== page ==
Daryl Ilbury

Posts Tagged ‘Shell’

Fracking – energy’s abortion debate

In Eish!, Politics, Science on July 12, 2012 at 10:30 am

The subtle subtext of the anti-fracking lobby

For someone such as myself, fracking – or to use its proper name ‘hydraulic fracturing‘ – is a great issue to discuss, because it’s such a messy issue. It’s controversial because it’s emotive. The question is: why is it so emotive?

For a country such as South Africa – where I live – it is emotive because it holds such promise, but at a cost. South Africa sits on the world’s 5th largest reserve of shale gas. Access to such a reserve would transform the country’s energy profile. According to Fin24.com, a study by Econometrix commissioned by Shell has found that it could contribute R200bn (about US$25bn) a year to the South African economy and create 700 000 jobs.

Whereas there is considerably debate around the enthusiasm of these figures, in the South African national psyche anything that could provide both income and employment is worth investigating.

And there’s another issue, a political issue, and something that has captivated the imagination of the country: the possible nationalisation of mines and expropriation of private land. It’s been an on-off debate for many years, given added impetus following President Jacob Zuma’s recent promise of a ‘second transition‘ – suggesting a more rigorous policy of addressing the seeming delays in economic transformation.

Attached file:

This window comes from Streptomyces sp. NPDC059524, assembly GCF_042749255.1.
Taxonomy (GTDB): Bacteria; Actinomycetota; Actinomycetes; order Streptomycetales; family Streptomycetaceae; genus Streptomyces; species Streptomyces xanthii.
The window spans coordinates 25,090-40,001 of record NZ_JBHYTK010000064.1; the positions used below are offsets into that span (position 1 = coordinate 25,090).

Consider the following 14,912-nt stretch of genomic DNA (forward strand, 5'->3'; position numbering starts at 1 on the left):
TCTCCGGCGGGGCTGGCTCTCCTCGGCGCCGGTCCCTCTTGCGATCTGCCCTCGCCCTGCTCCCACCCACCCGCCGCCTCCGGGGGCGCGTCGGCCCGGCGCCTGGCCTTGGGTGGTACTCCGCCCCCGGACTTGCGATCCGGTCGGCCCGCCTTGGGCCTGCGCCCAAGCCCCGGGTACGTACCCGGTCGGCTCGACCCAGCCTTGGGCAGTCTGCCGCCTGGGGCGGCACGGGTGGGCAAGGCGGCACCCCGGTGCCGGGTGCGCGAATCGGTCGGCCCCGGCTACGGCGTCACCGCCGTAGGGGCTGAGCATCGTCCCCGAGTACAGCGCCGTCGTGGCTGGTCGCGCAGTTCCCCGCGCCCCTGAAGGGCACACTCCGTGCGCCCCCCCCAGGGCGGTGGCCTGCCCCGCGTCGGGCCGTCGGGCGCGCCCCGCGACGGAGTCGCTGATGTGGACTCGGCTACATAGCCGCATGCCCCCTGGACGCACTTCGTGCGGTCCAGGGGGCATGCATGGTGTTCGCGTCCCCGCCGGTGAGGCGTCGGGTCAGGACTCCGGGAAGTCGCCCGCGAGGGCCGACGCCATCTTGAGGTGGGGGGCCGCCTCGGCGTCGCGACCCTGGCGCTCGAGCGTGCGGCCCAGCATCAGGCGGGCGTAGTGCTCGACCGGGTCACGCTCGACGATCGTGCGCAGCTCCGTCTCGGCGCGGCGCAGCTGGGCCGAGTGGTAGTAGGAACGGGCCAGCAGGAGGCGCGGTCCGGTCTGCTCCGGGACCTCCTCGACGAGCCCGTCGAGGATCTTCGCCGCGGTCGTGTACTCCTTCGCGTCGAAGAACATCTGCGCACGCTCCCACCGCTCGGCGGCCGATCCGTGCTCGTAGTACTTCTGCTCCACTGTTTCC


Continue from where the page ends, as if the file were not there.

It’s an issue that seriously concerns two energy companies – Shell and Sasol – who are hoping to secure the rights to tap into the country’s vast reserves of shale gas. What if they succeed, only to have their operations nationalised?

But the controversy doesn’t stop there; because there’s also the very thorny issue of where the gas is: underneath the Karoo – a vast, largely unspoilt semi-desert that covers almost half the country’s interior, and which is dotted with national parks and farming communities. It’s an environmentalist’s dream, and therefore the thought of it being covered with fracking rigs is giving them nightmares. So environmentalist activists have been very busy painting pictures of destroyed landscapes and contaminated water resources.

So why don’t the energy companies go directly to the land owners in this farming area for the rights to prospect on their land? Because unlike, say, the US, according to South African property law, landowners do not hold the rights to the minerals beneath their land, the state does.

There is currently a moratorium on fracking in South Africa, as the various stakeholders take a breath and analyse the pros and cons; and while they do, the country seems split into two campls: those on the one side who support the country’s choice to determine whether or not it should tap into what’s in its mineral womb; and on the other, those who believe it doesn’t have the right to destroy what nature has given it.

And that’s why debate around fracking is so emotive – it really is energy’s abortion debate.

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